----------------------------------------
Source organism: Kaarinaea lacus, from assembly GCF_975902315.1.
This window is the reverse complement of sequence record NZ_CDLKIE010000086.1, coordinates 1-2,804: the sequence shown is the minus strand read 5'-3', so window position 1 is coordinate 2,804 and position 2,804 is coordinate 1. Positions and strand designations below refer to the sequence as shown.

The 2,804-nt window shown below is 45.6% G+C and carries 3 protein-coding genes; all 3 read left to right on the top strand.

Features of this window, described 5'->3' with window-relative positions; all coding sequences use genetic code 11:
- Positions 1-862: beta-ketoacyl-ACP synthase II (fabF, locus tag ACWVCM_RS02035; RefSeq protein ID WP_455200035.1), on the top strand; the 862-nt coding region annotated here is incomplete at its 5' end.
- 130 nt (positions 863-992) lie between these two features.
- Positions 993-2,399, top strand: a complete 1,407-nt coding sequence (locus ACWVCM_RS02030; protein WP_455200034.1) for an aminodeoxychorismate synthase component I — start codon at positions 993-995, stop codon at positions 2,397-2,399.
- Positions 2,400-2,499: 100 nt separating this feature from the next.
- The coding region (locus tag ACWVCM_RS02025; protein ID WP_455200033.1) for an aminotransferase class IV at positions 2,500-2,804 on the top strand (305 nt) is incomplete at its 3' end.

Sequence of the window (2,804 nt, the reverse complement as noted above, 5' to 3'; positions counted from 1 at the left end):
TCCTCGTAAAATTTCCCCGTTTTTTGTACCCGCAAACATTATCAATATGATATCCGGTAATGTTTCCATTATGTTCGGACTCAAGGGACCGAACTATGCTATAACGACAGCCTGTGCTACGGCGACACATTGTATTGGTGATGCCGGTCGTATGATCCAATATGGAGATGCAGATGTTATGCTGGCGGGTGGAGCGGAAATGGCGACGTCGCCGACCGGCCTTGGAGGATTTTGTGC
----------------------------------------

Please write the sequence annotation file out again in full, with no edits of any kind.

Source organism: Kaarinaea lacus, from assembly GCF_975902315.1.
This window is the reverse complement of sequence record NZ_CDLKIE010000086.1, coordinates 1-2,804: the sequence shown is the minus strand read 5'-3', so window position 1 is coordinate 2,804 and position 2,804 is coordinate 1. Positions and strand designations below refer to the sequence as shown.

The 2,804-nt window shown below is 45.6% G+C and carries 3 protein-coding genes; all 3 read left to right on the top strand.

Features of this window, described 5'->3' with window-relative positions; all coding sequences use genetic code 11:
- Positions 1-862: beta-ketoacyl-ACP synthase II (fabF, locus tag ACWVCM_RS02035; RefSeq protein ID WP_455200035.1), on the top strand; the 862-nt coding region annotated here is incomplete at its 5' end.
- 130 nt (positions 863-992) lie between these two features.
- Positions 993-2,399, top strand: a complete 1,407-nt coding sequence (locus ACWVCM_RS02030; protein WP_455200034.1) for an aminodeoxychorismate synthase component I — start codon at positions 993-995, stop codon at positions 2,397-2,399.
- Positions 2,400-2,499: 100 nt separating this feature from the next.
- The coding region (locus tag ACWVCM_RS02025; protein ID WP_455200033.1) for an aminotransferase class IV at positions 2,500-2,804 on the top strand (305 nt) is incomplete at its 3' end.

Sequence of the window (2,804 nt, the reverse complement as noted above, 5' to 3'; positions counted from 1 at the left end):
TCCTCGTAAAATTTCCCCGTTTTTTGTACCCGCAAACATTATCAATATGATATCCGGTAATGTTTCCATTATGTTCGGACTCAAGGGACCGAACTATGCTATAACGACAGCCTGTGCTACGGCGACACATTGTATTGGTGATGCCGGTCGTATGATCCAATATGGAGATGCAGATGTTATGCTGGCGGGTGGAGCGGAAATGGCGACGTCGCCGACCGGCCTTGGAGGATTTTGTGC